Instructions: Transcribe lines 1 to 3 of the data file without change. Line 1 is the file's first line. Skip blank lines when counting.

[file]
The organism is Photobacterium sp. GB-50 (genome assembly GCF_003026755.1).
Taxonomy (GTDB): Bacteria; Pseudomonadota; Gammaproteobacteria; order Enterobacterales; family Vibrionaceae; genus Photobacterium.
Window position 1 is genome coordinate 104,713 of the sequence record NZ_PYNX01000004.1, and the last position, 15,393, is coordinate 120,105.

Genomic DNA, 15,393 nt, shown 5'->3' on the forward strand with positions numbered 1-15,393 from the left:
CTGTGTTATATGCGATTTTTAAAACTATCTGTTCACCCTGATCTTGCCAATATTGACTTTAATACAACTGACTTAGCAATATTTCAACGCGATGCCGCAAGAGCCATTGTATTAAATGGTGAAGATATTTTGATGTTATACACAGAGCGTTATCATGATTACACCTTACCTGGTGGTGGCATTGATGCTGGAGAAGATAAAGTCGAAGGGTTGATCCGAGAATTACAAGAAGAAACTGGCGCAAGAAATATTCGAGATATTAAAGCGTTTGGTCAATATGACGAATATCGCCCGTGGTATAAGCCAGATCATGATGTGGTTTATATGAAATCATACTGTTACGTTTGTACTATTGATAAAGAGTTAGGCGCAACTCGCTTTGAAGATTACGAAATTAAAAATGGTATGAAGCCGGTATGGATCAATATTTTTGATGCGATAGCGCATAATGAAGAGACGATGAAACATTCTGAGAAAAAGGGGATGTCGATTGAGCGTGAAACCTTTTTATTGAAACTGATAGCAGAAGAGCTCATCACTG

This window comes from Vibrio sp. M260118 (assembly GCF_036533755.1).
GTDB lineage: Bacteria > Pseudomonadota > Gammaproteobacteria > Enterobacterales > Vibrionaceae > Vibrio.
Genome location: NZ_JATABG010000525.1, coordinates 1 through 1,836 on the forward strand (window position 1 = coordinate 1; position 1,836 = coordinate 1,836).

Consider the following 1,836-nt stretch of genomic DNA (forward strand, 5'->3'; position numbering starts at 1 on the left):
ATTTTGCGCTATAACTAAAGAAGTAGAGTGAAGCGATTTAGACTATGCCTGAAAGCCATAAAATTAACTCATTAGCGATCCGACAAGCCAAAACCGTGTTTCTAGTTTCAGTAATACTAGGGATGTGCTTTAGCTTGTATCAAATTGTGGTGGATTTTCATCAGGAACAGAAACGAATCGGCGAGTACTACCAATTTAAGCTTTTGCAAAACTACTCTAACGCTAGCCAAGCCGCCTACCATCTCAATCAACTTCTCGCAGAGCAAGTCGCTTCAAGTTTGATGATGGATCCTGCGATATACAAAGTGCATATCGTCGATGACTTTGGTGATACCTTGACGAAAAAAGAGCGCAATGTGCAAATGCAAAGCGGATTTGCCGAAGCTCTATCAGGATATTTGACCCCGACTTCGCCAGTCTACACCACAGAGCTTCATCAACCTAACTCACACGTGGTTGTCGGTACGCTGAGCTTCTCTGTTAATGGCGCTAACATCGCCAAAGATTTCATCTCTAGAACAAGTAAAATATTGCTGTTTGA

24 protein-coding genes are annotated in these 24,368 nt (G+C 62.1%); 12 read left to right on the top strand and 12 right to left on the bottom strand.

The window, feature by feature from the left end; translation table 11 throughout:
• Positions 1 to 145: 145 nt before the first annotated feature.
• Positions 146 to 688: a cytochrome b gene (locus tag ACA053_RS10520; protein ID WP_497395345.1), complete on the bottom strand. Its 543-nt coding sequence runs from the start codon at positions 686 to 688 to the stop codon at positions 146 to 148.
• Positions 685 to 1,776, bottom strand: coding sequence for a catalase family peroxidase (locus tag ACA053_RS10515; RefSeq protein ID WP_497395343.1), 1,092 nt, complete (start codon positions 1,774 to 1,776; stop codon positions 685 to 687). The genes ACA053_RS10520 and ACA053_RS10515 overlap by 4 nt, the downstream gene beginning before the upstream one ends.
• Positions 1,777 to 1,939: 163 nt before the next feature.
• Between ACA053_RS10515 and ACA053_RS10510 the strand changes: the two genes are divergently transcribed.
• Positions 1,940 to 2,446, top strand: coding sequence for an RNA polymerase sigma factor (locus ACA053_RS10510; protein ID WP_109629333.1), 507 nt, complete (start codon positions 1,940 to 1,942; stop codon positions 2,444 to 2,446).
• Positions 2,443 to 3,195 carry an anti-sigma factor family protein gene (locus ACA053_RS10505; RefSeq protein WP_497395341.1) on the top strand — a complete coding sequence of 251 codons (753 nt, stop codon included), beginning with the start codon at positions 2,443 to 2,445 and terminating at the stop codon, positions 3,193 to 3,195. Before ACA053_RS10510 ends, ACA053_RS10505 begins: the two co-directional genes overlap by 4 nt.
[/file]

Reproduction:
The organism is Photobacterium sp. GB-50 (genome assembly GCF_003026755.1).
Taxonomy (GTDB): Bacteria; Pseudomonadota; Gammaproteobacteria; order Enterobacterales; family Vibrionaceae; genus Photobacterium.
Window position 1 is genome coordinate 104,713 of the sequence record NZ_PYNX01000004.1, and the last position, 15,393, is coordinate 120,105.